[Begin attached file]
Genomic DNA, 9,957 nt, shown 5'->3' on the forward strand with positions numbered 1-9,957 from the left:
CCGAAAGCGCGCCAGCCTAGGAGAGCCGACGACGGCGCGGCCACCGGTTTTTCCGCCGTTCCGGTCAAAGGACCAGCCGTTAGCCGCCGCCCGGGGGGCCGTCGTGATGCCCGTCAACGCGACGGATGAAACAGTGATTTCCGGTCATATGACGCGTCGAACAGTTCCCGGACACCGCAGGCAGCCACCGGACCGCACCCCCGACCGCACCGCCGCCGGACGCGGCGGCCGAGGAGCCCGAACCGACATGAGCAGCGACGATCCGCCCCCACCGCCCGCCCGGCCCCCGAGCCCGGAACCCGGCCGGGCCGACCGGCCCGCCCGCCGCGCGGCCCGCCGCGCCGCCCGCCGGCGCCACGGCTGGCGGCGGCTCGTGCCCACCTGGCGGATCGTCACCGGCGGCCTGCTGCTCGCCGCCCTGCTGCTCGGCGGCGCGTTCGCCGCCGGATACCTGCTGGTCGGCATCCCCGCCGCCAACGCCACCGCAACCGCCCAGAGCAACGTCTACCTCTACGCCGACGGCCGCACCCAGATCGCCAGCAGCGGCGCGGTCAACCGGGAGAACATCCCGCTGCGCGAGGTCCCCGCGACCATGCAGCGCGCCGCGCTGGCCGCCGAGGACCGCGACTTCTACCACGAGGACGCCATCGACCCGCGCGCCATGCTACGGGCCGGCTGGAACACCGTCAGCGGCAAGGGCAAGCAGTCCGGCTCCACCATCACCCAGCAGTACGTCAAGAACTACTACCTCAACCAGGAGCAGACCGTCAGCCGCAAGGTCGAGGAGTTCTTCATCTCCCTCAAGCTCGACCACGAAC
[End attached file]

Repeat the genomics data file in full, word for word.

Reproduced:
Genomic DNA, 9,957 nt, shown 5'->3' on the forward strand with positions numbered 1-9,957 from the left:
CCGAAAGCGCGCCAGCCTAGGAGAGCCGACGACGGCGCGGCCACCGGTTTTTCCGCCGTTCCGGTCAAAGGACCAGCCGTTAGCCGCCGCCCGGGGGGCCGTCGTGATGCCCGTCAACGCGACGGATGAAACAGTGATTTCCGGTCATATGACGCGTCGAACAGTTCCCGGACACCGCAGGCAGCCACCGGACCGCACCCCCGACCGCACCGCCGCCGGACGCGGCGGCCGAGGAGCCCGAACCGACATGAGCAGCGACGATCCGCCCCCACCGCCCGCCCGGCCCCCGAGCCCGGAACCCGGCCGGGCCGACCGGCCCGCCCGCCGCGCGGCCCGCCGCGCCGCCCGCCGGCGCCACGGCTGGCGGCGGCTCGTGCCCACCTGGCGGATCGTCACCGGCGGCCTGCTGCTCGCCGCCCTGCTGCTCGGCGGCGCGTTCGCCGCCGGATACCTGCTGGTCGGCATCCCCGCCGCCAACGCCACCGCAACCGCCCAGAGCAACGTCTACCTCTACGCCGACGGCCGCACCCAGATCGCCAGCAGCGGCGCGGTCAACCGGGAGAACATCCCGCTGCGCGAGGTCCCCGCGACCATGCAGCGCGCCGCGCTGGCCGCCGAGGACCGCGACTTCTACCACGAGGACGCCATCGACCCGCGCGCCATGCTACGGGCCGGCTGGAACACCGTCAGCGGCAAGGGCAAGCAGTCCGGCTCCACCATCACCCAGCAGTACGTCAAGAACTACTACCTCAACCAGGAGCAGACCGTCAGCCGCAAGGTCGAGGAGTTCTTCATCTCCCTCAAGCTCGACCACGAAC